How to Write a 30-Day Notice From a Tenant to a Roommate

How to Write a 30-Day Notice From a Tenant to a Roommate
••• Jupiterimages/Comstock/Getty Images

A tenant is a person who signs a lease with a landlord for a rented property. If the lease permits it, the tenant may allow a roommate to live with him in return for a monthly fee. The roommate is generally not listed on the lease and therefore the tenant has the right to ask him to leave. You need to follow a specific process, however, or your notice to quit may be invalid.

How Do You Get Rid of a Roommate?

The first step in getting rid of a roommate is simply to ask. While you must serve a 30-day notice if you want to make the eviction watertight, in many cases, the roommate will walk away if you ask. This will save you a lot of time, paperwork and hassle. If asking gets you nowhere, you must write an eviction notice and present it to your roommate. What you're essentially doing here is treating your roommate like a tenant, even though she is not, so there's no doubt that you've terminated her occupation rights. Every state has different rules regarding eviction notices, so it is important to find out the specifics of your state.

What is a 30 Day Eviction Notice For a Roommate?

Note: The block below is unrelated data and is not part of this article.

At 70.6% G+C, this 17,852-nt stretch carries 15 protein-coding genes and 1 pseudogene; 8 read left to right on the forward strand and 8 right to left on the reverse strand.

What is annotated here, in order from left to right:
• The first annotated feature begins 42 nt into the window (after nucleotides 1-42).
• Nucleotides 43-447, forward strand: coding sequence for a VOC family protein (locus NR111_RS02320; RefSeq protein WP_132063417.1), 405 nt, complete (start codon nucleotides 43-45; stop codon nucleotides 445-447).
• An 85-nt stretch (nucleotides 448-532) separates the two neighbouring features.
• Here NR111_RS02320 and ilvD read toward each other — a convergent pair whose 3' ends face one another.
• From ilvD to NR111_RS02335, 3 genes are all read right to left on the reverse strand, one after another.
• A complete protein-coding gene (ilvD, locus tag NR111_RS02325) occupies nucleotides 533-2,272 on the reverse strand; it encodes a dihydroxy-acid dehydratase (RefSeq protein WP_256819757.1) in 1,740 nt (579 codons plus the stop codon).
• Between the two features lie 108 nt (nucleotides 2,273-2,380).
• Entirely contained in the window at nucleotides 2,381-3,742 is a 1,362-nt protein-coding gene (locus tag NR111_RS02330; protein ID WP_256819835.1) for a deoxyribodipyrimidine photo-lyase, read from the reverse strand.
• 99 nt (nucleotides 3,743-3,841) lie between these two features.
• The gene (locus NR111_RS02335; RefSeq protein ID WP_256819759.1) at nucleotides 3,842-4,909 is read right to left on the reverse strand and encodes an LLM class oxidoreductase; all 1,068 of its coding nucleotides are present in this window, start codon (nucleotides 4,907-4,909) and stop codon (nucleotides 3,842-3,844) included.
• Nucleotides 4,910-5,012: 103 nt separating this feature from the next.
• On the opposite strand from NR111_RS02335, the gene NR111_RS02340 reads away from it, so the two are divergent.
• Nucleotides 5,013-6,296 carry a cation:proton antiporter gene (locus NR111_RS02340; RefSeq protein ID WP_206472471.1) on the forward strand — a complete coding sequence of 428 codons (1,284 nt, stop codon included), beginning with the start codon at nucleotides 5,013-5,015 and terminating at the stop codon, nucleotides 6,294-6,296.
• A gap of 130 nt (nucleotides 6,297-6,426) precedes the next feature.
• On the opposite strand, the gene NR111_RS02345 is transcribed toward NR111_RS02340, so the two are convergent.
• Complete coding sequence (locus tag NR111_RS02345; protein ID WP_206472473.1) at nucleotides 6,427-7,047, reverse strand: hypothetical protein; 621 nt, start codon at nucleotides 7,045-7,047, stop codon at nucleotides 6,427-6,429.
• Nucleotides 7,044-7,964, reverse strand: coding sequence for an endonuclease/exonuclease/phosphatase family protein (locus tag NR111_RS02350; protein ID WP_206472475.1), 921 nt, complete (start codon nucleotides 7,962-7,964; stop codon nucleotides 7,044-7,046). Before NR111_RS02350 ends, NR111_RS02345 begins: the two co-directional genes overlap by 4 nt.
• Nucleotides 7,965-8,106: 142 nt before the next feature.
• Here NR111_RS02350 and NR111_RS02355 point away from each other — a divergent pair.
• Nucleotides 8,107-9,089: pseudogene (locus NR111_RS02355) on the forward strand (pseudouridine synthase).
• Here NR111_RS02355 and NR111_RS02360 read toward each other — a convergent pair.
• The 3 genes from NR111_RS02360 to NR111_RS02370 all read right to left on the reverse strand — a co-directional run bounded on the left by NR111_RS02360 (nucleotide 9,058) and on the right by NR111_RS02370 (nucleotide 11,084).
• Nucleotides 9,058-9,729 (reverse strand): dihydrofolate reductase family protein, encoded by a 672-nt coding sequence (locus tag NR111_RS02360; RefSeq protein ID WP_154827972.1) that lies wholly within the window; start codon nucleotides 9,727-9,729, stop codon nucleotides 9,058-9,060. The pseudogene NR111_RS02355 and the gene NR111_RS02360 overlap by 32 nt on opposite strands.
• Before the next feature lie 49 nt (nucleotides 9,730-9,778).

While your roommate is not a tenant, and may not have any type of written agreement, you should treat him as if he had a month-to-month lease. This means you must give him only a month, or 30 days, to vacate. The beauty of a 30-day notice is that it's a no-fault notice. You do not a specific reason, or any reason, to serve one. If you need to get your roommate out earlier, then you could serve a fault-based notice. You need a legal reason to do this, for example, your roommate has damaged the property or has not paid any rent. Fault-based notices lead to faster evictions, in that you generally only need to give 3 days' notice in most states. However, these notices are "or else" notices – pay up or else you'll be evicted. If you roommate fixes the violation, she can stay at the property. It's almost always better to serve a 30-day notice for this reason.

Writing a 30-Day Eviction Notice

Look online and find a template form of notice for your state. All you have to do now is fill in the blanks. The details you need include the roommate’s name and address, your name and address and the date. Writing the date is important as this starts the 30-day clock ticking. The notice should explain that if the roommate fails to vacate, you will take the appropriate legal action to have him and his belongings removed by the date. Sign the letter.

Rules For Service

The best way to serve the notice is to hand-deliver it. Since the roommate lives with you, this should be easy to do. If you're away for any reason, it's sometimes possible to send the eviction notice by mail. By sure to check the rules in your state as each state differs. Your roommate now has 30 days to pack up and leave. If she is still in the property after the deadline, you have legal grounds to evict her. This involves filing an eviction lawsuit at your local county court.